Two oat species studies, starting with Avena nuda:
“Oats are a good source of carbohydrates and fibers. They contain more proteins and fats than other grains, and they are packed with vitamins (vitamin E, thiamine, etc.), minerals (Ca, Fe, Mn, etc.), and antioxidants (avenanthramides, ferulic acid, caffeic acid, flavonoids, etc.).
β-glucan contained in naked oats has multiple health benefits, including improving insulin sensitivity, lowering blood sugar levels, reducing risk of type II diabetes, and reducing low-density lipoprotein and total cholesterol levels.
There are two key enzymes in the hydrolysis of starch: α-amylase and α-glucosidase. Inhibiting activity of these enzymes can delay degradation of starch and absorption of glucose, thereby inhibiting rapid rise of postprandial blood glucose levels. α-amylase and α-glucosidase inhibitors are often used in treatment of type II diabetes.
This study investigated inhibitory effects of free and bound bioactive extracts from naked oats on amylase and glucosidase activity.
Low digestibility of naked oats will help facilitate development of low-glycemic foods.”
https://www.sciencedirect.com/science/article/pii/S0023643821010550 “Endogenous bioactive compounds of naked oats (Avena nuda L.) inhibit α-amylase and α-glucosidase activity”
“Low digestibility of naked oats” referred to human capabilities, not to those of our gut microbiota. See A healthspan improvement for more on acarbose.
A second study investigated uses for Avena sativa hull and bran by-products:
“β-Glucan is mainly found in oat bran (OB) along with various phenolic compounds. Oat husk (OH) is a by-product produced during oat processing for food purposes, about 25–33% of its weight.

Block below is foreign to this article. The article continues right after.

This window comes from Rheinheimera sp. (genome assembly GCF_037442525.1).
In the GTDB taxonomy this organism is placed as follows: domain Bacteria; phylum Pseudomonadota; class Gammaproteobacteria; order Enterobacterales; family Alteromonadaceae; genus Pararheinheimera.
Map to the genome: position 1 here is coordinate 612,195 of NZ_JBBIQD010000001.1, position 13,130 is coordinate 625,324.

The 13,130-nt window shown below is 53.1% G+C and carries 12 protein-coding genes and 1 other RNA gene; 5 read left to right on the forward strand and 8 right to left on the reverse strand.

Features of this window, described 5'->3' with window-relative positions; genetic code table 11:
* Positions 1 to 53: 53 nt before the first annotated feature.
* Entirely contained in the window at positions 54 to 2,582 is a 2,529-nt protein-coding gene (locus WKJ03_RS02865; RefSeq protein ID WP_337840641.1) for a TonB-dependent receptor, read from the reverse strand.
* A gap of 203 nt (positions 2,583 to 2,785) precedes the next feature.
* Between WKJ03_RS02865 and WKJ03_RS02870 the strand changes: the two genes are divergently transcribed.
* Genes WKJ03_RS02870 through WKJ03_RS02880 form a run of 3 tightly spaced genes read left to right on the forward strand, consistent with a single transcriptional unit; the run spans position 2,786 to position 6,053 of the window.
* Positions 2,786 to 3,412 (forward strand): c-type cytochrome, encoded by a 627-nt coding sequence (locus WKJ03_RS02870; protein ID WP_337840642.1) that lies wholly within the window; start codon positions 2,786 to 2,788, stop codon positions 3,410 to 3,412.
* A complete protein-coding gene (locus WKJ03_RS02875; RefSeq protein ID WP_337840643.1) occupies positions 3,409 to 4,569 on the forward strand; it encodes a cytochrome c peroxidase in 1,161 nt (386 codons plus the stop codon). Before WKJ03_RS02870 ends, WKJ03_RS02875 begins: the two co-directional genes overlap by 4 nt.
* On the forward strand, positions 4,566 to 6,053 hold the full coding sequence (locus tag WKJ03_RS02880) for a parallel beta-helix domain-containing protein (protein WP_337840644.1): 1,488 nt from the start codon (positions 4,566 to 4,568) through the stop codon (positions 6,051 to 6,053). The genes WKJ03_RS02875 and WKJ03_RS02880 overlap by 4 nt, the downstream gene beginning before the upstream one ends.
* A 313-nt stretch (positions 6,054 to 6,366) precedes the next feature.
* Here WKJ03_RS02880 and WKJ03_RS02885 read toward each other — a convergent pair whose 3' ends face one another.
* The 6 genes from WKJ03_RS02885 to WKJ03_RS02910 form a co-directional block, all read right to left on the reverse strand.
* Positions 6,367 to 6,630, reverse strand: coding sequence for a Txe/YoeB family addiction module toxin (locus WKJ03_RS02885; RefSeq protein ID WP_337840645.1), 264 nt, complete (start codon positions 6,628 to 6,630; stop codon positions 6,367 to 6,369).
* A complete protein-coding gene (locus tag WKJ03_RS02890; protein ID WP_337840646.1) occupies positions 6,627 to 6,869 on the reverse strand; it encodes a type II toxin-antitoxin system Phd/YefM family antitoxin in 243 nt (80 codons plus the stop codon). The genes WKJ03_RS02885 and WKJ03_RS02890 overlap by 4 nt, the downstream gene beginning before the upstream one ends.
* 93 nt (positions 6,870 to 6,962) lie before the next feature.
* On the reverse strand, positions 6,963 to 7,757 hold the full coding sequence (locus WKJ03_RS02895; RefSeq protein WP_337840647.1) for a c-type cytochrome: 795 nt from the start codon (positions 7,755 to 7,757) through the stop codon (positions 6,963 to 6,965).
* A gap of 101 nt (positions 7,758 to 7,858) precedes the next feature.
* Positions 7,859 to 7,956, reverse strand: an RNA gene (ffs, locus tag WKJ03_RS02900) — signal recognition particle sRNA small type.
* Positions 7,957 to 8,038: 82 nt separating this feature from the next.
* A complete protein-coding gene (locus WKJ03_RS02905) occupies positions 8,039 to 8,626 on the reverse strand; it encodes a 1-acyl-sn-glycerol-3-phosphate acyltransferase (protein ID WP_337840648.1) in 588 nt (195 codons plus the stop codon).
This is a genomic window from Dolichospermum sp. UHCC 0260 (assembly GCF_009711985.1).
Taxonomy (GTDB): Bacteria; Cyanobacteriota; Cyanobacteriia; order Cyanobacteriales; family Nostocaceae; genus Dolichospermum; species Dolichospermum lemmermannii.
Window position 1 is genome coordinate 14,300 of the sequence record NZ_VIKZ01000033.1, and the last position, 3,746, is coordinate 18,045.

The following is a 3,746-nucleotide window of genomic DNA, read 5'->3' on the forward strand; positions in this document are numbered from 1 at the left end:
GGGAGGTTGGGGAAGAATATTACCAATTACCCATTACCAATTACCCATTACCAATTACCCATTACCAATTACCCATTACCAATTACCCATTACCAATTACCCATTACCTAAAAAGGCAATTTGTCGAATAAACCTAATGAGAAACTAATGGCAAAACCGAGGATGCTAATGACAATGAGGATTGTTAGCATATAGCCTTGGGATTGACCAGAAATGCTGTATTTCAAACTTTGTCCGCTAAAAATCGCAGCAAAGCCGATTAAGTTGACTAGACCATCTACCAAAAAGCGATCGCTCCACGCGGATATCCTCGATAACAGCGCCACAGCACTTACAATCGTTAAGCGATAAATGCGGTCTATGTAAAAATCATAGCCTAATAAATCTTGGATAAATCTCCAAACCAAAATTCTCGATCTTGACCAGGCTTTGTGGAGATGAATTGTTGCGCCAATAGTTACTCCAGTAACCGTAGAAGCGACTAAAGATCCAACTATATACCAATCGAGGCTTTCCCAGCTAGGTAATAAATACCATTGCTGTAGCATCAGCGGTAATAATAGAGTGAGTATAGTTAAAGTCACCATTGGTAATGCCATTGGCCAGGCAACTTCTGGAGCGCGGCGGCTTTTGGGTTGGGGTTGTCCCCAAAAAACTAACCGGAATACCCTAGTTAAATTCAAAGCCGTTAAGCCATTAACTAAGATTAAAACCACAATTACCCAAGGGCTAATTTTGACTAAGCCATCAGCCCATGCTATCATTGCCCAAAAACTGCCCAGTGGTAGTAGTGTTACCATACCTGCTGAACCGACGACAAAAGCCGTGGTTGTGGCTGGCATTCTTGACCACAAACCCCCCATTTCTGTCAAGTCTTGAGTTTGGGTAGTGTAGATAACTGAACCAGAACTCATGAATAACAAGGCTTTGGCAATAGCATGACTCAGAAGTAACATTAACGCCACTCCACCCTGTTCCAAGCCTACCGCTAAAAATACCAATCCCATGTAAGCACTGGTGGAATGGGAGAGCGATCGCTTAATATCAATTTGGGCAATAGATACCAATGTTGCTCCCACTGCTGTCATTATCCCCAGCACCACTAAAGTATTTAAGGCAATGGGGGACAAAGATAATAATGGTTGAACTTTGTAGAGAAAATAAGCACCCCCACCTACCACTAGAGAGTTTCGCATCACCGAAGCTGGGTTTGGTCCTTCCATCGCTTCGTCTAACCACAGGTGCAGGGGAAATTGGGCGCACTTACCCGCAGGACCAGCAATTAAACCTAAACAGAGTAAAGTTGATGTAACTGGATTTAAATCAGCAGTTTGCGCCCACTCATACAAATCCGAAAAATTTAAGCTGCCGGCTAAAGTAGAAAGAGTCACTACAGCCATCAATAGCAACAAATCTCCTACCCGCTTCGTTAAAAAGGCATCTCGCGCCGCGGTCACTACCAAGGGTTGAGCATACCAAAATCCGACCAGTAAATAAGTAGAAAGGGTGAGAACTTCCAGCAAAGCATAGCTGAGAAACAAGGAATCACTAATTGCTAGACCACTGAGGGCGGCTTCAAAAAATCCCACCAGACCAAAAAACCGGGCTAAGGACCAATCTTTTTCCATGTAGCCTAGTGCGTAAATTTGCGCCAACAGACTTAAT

Ultrafine grinding or micronization is a new technique used for making a super fine powder with a particle size of 1–100 μm and good surface properties. This very fine powder is characterized by higher solubility, dispersibility, and water absorption, which improves quality of target food products. Micronization considerably enhances efficiency of extraction of phytochemicals, and is widely employed to extract natural polysaccharides from different bioresources.
OH is especially rich in insoluble fiber such as cellulose, hemicelluloses, and lignin, whereas both soluble and insoluble fiber occurs in OB in a ratio of 1:5. OB has a higher soluble dietary fiber content than wheat or rice bran.
The optimal composition, 60–70% of OH and 30–40% of OB, allows for obtaining a product with 60–70% fiber and enhanced antioxidant activity due to bioactive substances and their synergistic effect. The resulting product can be a valuable additive to various food and dietary supplements.”
https://www.mdpi.com/1420-3049/27/9/2621/htm “Fiber Preparation from Micronized Oat By-Products: Antioxidant Properties and Interactions between Bioactive Compounds”
See Oat species comparisons of the good stuff for more comparisons of their hulls.